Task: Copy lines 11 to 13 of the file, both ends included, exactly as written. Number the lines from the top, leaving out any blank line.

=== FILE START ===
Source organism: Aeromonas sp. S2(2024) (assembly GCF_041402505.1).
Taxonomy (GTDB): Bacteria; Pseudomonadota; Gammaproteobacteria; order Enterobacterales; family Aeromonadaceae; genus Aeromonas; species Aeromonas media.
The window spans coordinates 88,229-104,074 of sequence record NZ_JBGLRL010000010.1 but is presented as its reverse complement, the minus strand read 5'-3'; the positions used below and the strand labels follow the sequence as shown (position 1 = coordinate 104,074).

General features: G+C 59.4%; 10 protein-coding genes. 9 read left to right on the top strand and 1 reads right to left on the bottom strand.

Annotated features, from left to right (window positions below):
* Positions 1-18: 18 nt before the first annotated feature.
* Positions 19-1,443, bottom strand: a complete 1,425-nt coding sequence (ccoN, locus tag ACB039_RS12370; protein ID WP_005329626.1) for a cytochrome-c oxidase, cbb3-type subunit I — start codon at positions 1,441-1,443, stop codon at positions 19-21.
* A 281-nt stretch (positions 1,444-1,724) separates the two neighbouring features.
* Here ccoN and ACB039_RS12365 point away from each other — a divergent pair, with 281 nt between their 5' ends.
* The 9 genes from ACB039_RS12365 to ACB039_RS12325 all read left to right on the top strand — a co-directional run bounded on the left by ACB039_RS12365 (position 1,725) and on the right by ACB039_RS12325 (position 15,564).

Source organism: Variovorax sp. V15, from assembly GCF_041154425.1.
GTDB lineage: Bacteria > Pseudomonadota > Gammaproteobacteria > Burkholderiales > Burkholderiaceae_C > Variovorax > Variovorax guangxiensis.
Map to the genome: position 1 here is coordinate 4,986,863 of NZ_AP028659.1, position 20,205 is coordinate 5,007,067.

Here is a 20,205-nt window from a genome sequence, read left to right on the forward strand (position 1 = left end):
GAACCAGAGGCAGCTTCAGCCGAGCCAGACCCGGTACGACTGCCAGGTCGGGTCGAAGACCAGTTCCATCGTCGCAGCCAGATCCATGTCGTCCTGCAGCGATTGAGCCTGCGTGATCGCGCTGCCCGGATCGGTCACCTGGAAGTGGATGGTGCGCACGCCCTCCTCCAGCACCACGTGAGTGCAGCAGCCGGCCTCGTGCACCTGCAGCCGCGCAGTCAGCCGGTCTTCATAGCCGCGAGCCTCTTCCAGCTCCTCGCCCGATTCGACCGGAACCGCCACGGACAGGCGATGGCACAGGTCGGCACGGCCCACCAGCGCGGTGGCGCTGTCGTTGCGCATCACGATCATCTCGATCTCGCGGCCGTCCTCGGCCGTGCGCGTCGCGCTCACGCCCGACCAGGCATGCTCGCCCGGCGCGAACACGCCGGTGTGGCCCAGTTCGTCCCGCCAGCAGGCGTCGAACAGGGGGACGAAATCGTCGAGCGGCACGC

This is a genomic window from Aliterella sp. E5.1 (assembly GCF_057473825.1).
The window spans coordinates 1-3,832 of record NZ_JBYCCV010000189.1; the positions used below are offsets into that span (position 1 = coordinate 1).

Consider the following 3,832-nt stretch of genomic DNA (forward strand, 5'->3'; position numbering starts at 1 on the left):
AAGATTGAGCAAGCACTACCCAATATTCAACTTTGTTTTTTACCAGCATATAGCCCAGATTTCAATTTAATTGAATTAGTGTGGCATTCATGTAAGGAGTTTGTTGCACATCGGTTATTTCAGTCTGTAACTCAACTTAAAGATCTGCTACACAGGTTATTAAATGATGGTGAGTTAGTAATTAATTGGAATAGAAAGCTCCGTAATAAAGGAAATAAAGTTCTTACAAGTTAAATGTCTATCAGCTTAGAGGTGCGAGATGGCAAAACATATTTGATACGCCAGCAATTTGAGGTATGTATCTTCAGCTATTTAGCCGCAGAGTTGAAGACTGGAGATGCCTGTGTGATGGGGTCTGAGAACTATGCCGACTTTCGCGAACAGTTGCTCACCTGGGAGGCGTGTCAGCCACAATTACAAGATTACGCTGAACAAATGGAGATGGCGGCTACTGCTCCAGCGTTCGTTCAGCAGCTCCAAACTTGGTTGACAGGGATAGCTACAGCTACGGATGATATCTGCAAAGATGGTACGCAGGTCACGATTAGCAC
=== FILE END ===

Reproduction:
Source organism: Variovorax sp. V15, from assembly GCF_041154425.1.
GTDB lineage: Bacteria > Pseudomonadota > Gammaproteobacteria > Burkholderiales > Burkholderiaceae_C > Variovorax > Variovorax guangxiensis.
Map to the genome: position 1 here is coordinate 4,986,863 of NZ_AP028659.1, position 20,205 is coordinate 5,007,067.